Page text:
Vietnam 07/2009-Day 1


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Day 1
Hanoi, Vietnam

July 4, 2009

Of course, we wake up extra early, around 4am. And of course breakfast does not start until 6:30 am. Fortunately, the wifi works well, as does the TV, so we are amused for a few hours before being the first ones downstairs in the breakfast room. Breakfast here is basic, no buffet but cooked to order and included in the room rate. I order what will become my daily choice; omlette with cheese, mushrooms and bacon, coffee, "lemon juice" (more like a limeade), toast, and yogurt. They always bring a plate of fresh sliced fruit as well.

The first order of the day is to get some money. Fortunately, there is an ATM right around the corner from the hotel. I get 2 million Vietnamese Dong with my credit union ATM card. This costs me $1 from the credit union, 20,000 VND from the HSBC bank, and gives me the equivalent to US$113.77 in VND. So, $1=17,600 VND The rate only varies by a few VND throughout the whole trip.

On our short walk over to the ATM we get a brief chance to look at the surrounding neighborhood. We are at the edge of the Old Quarter and the Cathedral District. The streets are narrow and crammed with people, cars, bicycles and motorbikes. The "street" the hotel is on is not wide ehough for car traffic, but motorbikes whiz up and down it constantly. Last night, we arrived in the dark and it was relatively quiet. Now it is buzzing with activity; locals on their way to work, women in conical hats selling vegetables from the backs of bicycles, shopkeepers setting up for the day, kids on their way to school and tourists heading out to see the sights. I can't wait to see it all later, but now, we have an appointment to keep.

The only other thing we have planned for today is meeting someone from Hanoi Kids to show us around. They show up in the lobby promptly at 9am, two young women, both University students, named Thin and Van, one in her 3rd year and the other in her 1st yr. They are both sweet, inquisitive and chatty. The point of Hanoi Kids is for the students to get to practice their English by showing tourists around their city. Both of them hoped to work in tourism or hospitality someday. The deal with Hanoi Kids is that their services are free and the tourist pays taxi fare, any entrance fees and buys them lunch.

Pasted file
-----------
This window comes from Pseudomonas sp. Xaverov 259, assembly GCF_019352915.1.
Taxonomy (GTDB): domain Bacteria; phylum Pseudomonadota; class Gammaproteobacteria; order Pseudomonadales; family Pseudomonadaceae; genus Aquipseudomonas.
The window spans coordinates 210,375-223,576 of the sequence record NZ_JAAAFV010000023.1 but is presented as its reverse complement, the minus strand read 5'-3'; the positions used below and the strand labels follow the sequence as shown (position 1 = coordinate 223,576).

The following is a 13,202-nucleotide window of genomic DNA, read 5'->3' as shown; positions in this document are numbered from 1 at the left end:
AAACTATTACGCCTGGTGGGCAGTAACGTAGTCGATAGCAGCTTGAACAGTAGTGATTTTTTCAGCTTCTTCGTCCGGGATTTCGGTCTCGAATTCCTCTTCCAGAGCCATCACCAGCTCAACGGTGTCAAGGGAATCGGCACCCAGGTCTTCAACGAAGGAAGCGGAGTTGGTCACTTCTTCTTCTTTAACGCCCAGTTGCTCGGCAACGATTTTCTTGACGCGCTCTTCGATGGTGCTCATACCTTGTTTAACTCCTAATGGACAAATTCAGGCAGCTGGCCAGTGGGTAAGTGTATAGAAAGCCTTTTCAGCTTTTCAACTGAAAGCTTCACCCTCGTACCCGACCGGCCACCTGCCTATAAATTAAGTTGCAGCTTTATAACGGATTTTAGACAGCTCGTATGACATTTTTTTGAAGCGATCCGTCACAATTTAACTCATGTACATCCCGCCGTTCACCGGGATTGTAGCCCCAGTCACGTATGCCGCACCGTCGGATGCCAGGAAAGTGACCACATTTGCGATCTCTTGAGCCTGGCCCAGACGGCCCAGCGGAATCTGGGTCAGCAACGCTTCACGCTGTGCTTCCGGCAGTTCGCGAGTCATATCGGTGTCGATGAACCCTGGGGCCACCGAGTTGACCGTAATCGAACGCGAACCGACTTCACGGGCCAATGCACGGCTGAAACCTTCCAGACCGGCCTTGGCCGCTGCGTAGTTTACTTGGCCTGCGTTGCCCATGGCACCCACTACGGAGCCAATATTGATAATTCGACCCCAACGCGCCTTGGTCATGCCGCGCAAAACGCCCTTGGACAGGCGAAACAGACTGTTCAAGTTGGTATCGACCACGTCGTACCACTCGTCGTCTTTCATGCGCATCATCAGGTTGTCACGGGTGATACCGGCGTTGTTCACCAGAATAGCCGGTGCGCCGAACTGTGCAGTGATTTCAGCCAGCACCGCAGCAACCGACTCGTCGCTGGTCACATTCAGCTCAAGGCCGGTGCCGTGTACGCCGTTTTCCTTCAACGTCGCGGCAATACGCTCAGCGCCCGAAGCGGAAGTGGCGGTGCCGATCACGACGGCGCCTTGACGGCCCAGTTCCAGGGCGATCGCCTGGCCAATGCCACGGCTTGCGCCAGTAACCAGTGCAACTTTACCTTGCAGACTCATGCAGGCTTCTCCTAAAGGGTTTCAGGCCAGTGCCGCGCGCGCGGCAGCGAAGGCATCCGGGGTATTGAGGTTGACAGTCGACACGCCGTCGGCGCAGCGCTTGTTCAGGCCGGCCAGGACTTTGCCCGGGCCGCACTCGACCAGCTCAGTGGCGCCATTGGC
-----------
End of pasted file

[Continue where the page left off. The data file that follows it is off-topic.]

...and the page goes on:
We really had no plans as to where we wanted to go so they suggested we start with Ho Chi Minh's Mausoleum. They called for taxi which they would do each time we needed one. They said it was safer than hailing one on the street where you run the risk of getting one with a rigged meter. The taxi ride costs 27,000 VND.

The Mausoleum is a very odd experience, starting with our arrival. Everyone must check in any large bags and any food or beverage.
While waiting in line to see if my bag is small enough to keep (it is) I am hip-checked by local woman who barges up and cuts in front of me. She is then roundly chastised by the counter woman who tells her to go to the line for Vietnamese, not tourists, which is clearly marked.
From there, we must walk under a long wood pavilion-covered pathway. It's the equivalent of a couple of blocks, and there are hundreds of people, but it's moving at a walking pace. Along the way, we have to stop and go through airport style security. They give anyone with a camera a red bag and all cameras must be turned in at a kiosk. They put our two cameras in one bag and give me a tag with a number. The girls tell me I have to pick up my camera at a kiosk on the other end after we exit the Mausoleum.
During the entire walk to the entrance of the Mausoleum (a couple more blocks, this place is huge!) I am nervous, thinking my camera is just going to disappear. I know this is ridiculous and they probably deal with thousands of cameras a day, many nicer and more expensive than mine, but I am irrationally attached to my camera and would be devastated if anything were to happen to it (cue long range foreshadowing).

Finally, we get to the entrance and are allowed into the mausoleum. It's dim and cool inside and we are almost shoved though the 3 sided viewing room. Ho Chi Minh is at the center, laying in his glass box, looking for all intents and purposes like he belongs in a wax museum. There are four solders at standing in dress uniforms at rigorous attention at every corner of his platform. There are other soldiers on the walkway moving people along. NO stopping! NO talking! Keep MOVING! We are in and out of the building is less time than it takes to read this paragraph. Outside, as promised, our cameras are waiting. I am relieved.

Afterward, we walk over to see the presidential palace (from outside only) and then HCM's stilt house built for him because he did not want to live in the palace. There is an entrance fee here for us (15,000 VND each), nothing for Vietnamese. The Palace is typical in its yellow/orange French Colonial splendor.

The teak stilt house which HCM lived in until he died while plain, is actually quite lovely in its simplicity, craftsmanship and setting next to a small lake filled with carp. It's worth a look and everything is still as it was (furnishings, telephone, books, etc) when he died.

Clockwise from top left; David and the Hanoi Kids, the line to see HCM's stilt house, stilt house bedroom, stilthouse from outside.